In order to establish and retain the legitimacy of the campaign, offensive operations had to be planned with consideration of the broader and specific political context. The strategic deployment of airpower went ‘from search and destroy’ to winning‘hearts and minds’. This change became necessary as an understanding of the Emergency as a ‘war amongst the people’ developed and the limited utility of more conventional airpower roles, like air superiority and strategic attack, became apparent. Kinetic airpower was used, both independently and especially in support of the ground forces. However, it was clear that the utility of airpower as an offensive military instrument in this instance was greatly limited. The extent and proportionality of kinetic airpower use in Malaya was determined not only by the desire to lower insurgent potential, but also by the need to reduce civilian casualties.The use of an effects based approach to air operations and an economy of effort at the tactical level was key to retaining the support of the civilian population for the COIN operations. Under a central command, counterinsurgency operations used military force to serve clear political and strategic objectives aimed at retaining legitimacy and winning the battle for the ‘hearts and minds’ of the civilian population.
The Malayan Emergency may be considered a classic example of how to conduct a ‘war of ideas’. Of course, it must be acknowledged that given today’s much more complex political, legal and social structures, not all elements of the strategy employed in the Malayan Emergency can be replicated in present day conflicts. Nonetheless, several lessons may be gleaned from the experience.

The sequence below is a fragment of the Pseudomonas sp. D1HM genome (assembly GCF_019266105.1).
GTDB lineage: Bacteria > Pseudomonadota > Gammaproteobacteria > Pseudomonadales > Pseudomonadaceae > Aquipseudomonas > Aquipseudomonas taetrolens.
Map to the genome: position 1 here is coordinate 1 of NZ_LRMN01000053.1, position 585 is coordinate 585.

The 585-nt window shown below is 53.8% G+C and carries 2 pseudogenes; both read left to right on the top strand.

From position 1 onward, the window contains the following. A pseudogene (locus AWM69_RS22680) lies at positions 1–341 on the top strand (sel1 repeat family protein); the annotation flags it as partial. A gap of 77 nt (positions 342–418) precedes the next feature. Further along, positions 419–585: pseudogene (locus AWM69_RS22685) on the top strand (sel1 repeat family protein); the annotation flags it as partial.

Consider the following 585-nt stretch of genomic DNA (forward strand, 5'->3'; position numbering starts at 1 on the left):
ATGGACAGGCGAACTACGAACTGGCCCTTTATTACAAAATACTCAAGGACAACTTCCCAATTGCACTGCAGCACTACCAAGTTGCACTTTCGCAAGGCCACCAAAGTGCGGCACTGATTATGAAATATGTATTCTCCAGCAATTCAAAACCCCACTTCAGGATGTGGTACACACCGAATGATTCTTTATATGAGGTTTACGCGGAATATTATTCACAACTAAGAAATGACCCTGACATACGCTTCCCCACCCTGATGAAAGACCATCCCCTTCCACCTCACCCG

Taking into account the difficulty of identifying and pinpointing insurgents, their centre of operations and their transience, air power in COIN operations can only perform optimally where there is up-to-date intelligence, which is consistently collated, analysed and disseminated. Although the strategic and tactical operations of the Malayan Emergency were essentially population-centric, there was a continuous calibration of tactics to match the operations of the insurgents. The COIN forces had to become ‘learning institutions’ and utilise the information about the insurgents and their tactics to their advantage. This is a lesson that can be applied to many ongoing and future COIN efforts.